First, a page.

iSCSI Fast Network Based Storage

In this tutorial, when learn how to configure iSCSI storage on your network for Ubuntu and access it from Ubuntu. In the video after this one we learn how to access iSCSI storage targets from Windows.

Although I present a lot of information on LXD Containers on the channel, it is important to understand that you cannot host iSCSI connections in a LXD Container because the container has no direct control over the host server hardware because of the shared kernel design of LXD.

That being said, you can configure iSCSI on both a bare metal physical computer and a virtual machine. For purposes of this tutorial, I configured my iSCSI test machines in LXD Virtual Machines (VM) which are not the same as LXD Containers. LXD Virtual Machines virtualize all of the hardware.

iSCSI consists of a server that is referred to as the iSCSI Target and a client referred to as the iSCSI initiator. So, an iSCSI Initiator connects to an iSCSI target. At that point the iSCSI storage is available as a block storage device like any other hard drive even though it is network connected.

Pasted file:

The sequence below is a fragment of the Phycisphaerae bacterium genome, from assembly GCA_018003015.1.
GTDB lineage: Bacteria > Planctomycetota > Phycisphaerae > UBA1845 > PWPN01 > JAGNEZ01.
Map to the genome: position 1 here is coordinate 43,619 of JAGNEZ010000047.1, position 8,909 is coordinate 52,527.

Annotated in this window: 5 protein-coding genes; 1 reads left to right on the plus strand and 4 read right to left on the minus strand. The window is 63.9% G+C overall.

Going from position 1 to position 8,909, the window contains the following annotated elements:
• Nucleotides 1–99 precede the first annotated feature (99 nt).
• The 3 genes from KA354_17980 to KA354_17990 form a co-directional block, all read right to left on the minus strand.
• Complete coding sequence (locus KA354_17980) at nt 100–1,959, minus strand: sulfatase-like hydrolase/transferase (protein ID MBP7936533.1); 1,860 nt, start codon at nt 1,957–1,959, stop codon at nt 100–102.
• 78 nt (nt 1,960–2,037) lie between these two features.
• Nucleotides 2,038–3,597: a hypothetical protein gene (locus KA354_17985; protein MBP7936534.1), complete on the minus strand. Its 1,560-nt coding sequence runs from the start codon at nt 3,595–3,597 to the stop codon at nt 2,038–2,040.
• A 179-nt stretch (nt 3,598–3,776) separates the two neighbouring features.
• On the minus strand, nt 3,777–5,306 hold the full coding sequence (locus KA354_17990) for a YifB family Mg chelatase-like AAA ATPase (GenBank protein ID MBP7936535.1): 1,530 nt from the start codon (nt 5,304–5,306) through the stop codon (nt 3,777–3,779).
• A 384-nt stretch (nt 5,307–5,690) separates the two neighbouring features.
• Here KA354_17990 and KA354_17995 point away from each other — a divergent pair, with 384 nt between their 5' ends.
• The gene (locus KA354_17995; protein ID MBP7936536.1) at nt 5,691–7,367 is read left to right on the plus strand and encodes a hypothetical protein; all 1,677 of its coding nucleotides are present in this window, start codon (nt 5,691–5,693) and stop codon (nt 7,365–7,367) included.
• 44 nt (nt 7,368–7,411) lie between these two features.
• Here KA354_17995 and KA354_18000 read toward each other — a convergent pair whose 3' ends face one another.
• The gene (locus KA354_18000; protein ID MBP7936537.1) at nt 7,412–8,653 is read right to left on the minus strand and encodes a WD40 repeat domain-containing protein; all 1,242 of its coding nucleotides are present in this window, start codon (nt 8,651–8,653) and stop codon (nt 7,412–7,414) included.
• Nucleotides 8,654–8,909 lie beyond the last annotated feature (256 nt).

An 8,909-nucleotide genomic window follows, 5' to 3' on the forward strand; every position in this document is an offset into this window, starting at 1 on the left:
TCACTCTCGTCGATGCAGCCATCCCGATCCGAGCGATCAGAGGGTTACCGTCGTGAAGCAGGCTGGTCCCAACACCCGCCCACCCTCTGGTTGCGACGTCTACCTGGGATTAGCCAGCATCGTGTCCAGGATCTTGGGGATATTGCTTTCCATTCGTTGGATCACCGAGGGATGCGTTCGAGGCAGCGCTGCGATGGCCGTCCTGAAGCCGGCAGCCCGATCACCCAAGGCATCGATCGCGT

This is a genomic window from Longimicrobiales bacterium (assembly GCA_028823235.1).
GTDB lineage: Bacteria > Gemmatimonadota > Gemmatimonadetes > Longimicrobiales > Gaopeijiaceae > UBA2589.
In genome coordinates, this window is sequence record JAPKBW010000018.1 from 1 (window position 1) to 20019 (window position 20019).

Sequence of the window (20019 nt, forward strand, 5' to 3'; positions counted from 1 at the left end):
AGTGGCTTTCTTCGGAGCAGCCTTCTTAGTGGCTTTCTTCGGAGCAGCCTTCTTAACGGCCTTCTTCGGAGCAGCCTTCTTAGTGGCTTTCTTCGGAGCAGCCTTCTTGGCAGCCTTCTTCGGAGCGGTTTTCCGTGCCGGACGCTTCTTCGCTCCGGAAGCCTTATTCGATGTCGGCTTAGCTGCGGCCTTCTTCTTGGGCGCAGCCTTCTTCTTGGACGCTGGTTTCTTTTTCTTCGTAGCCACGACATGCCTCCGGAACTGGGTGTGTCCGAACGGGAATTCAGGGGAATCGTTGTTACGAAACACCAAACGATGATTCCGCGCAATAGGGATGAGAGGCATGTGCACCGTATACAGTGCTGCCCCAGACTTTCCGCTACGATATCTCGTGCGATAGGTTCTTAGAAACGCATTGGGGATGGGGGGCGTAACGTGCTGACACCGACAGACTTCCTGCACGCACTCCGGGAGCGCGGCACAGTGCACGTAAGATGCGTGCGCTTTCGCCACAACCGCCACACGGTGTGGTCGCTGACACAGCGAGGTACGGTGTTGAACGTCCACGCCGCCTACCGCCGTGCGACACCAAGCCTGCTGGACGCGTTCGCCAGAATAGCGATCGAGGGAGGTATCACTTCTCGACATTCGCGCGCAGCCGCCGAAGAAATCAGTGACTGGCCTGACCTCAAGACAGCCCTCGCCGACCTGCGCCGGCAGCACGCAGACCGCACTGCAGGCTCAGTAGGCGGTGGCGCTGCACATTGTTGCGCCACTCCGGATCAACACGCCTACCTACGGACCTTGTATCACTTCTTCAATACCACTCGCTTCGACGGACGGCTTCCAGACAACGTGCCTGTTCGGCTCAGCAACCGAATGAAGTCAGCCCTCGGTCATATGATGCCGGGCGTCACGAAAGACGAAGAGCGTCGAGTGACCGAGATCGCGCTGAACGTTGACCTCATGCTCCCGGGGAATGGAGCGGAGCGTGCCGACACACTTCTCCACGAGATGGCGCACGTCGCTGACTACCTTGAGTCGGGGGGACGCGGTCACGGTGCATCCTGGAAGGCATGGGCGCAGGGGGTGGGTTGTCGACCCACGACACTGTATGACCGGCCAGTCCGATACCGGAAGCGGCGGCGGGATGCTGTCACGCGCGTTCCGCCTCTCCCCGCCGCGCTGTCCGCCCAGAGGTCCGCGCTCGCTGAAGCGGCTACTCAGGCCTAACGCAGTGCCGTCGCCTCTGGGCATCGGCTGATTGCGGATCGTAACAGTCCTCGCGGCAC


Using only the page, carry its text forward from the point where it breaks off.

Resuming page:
That means that you can write an MSDOS or GPT partition table on an iSCSI device and you can create partitions on an iSCSI device and format them.

This is very different from “files” oriented storage more commonly used over a network like Microsoft SMB/CIFS or Linux NFS. Files oriented storage access and replace whole files. Block oriented storage supports record oriented access and random I/O for applications like databases.

iSCSI storage is usually never shared. Although it is possible to connect more than one iSCSI Initiator to a single iSCSI target, this is not recommended. This capability only exists for the support of clustered operating systems because there is no indigenous file locking for multi-client access.

So, the really great part about iSCSI storage is that it looks like SATA or NVMe storage because it is block based with a partition table and formatted partitions.

iSCSI has mostly been used by business, but there are several use cases that make iSCSI attractive in the Home Lab.

Although not a part of this tutorial, I created my iSCSI target server as a LXD VM Ubuntu Desktop and I used the following commands (the bridgeprofile is covered in my LXD Step by Step tutorial).

Skip to the “Configuration Starts HERE” below to pass over the LXD part if you already have a server or VM.

lxc init images:ubuntu/23.10/desktop target --vm --profile default --profile bridgeprofile -c limits.memory=4096MB -c limits.cpu=2 -c boot.autostart=true
lxc config device override target root size=50GiB